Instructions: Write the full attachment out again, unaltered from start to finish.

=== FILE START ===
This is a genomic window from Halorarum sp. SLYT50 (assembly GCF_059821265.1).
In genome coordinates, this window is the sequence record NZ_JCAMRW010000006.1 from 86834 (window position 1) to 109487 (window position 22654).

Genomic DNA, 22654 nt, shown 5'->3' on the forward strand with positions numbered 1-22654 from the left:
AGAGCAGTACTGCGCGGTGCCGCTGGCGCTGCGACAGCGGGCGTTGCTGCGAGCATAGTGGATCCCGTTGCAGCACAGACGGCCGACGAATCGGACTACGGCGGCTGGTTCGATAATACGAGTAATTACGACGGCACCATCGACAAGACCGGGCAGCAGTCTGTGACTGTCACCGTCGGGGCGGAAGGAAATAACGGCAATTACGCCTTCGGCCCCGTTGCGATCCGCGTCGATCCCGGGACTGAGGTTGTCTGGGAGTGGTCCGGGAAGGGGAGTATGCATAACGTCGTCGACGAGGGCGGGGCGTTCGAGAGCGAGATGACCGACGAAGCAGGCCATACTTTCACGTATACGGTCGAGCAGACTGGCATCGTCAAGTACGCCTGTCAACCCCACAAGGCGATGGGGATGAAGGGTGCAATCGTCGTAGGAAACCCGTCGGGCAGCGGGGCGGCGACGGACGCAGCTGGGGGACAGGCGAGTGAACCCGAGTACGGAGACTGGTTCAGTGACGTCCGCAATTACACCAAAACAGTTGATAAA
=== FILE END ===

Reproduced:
This is a genomic window from Halorarum sp. SLYT50 (assembly GCF_059821265.1).
In genome coordinates, this window is the sequence record NZ_JCAMRW010000006.1 from 86834 (window position 1) to 109487 (window position 22654).

Genomic DNA, 22654 nt, shown 5'->3' on the forward strand with positions numbered 1-22654 from the left:
AGAGCAGTACTGCGCGGTGCCGCTGGCGCTGCGACAGCGGGCGTTGCTGCGAGCATAGTGGATCCCGTTGCAGCACAGACGGCCGACGAATCGGACTACGGCGGCTGGTTCGATAATACGAGTAATTACGACGGCACCATCGACAAGACCGGGCAGCAGTCTGTGACTGTCACCGTCGGGGCGGAAGGAAATAACGGCAATTACGCCTTCGGCCCCGTTGCGATCCGCGTCGATCCCGGGACTGAGGTTGTCTGGGAGTGGTCCGGGAAGGGGAGTATGCATAACGTCGTCGACGAGGGCGGGGCGTTCGAGAGCGAGATGACCGACGAAGCAGGCCATACTTTCACGTATACGGTCGAGCAGACTGGCATCGTCAAGTACGCCTGTCAACCCCACAAGGCGATGGGGATGAAGGGTGCAATCGTCGTAGGAAACCCGTCGGGCAGCGGGGCGGCGACGGACGCAGCTGGGGGACAGGCGAGTGAACCCGAGTACGGAGACTGGTTCAGTGACGTCCGCAATTACACCAAAACAGTTGATAAA